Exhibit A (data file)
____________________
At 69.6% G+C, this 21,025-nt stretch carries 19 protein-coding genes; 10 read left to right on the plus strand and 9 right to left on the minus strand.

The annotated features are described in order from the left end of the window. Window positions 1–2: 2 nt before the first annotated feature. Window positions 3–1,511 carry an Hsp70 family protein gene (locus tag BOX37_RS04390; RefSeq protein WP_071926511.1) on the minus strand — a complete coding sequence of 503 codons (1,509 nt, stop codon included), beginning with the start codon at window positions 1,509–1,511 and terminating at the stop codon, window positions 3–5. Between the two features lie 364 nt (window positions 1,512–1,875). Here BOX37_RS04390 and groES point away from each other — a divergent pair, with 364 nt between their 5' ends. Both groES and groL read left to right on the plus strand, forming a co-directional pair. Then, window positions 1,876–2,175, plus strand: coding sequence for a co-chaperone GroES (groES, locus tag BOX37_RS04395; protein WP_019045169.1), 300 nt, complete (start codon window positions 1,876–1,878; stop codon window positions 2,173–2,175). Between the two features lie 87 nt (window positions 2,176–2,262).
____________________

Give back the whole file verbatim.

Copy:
At 69.6% G+C, this 21,025-nt stretch carries 19 protein-coding genes; 10 read left to right on the plus strand and 9 right to left on the minus strand.

The annotated features are described in order from the left end of the window. Window positions 1–2: 2 nt before the first annotated feature. Window positions 3–1,511 carry an Hsp70 family protein gene (locus tag BOX37_RS04390; RefSeq protein WP_071926511.1) on the minus strand — a complete coding sequence of 503 codons (1,509 nt, stop codon included), beginning with the start codon at window positions 1,509–1,511 and terminating at the stop codon, window positions 3–5. Between the two features lie 364 nt (window positions 1,512–1,875). Here BOX37_RS04390 and groES point away from each other — a divergent pair, with 364 nt between their 5' ends. Both groES and groL read left to right on the plus strand, forming a co-directional pair. Then, window positions 1,876–2,175, plus strand: coding sequence for a co-chaperone GroES (groES, locus tag BOX37_RS04395; protein WP_019045169.1), 300 nt, complete (start codon window positions 1,876–1,878; stop codon window positions 2,173–2,175). Between the two features lie 87 nt (window positions 2,176–2,262).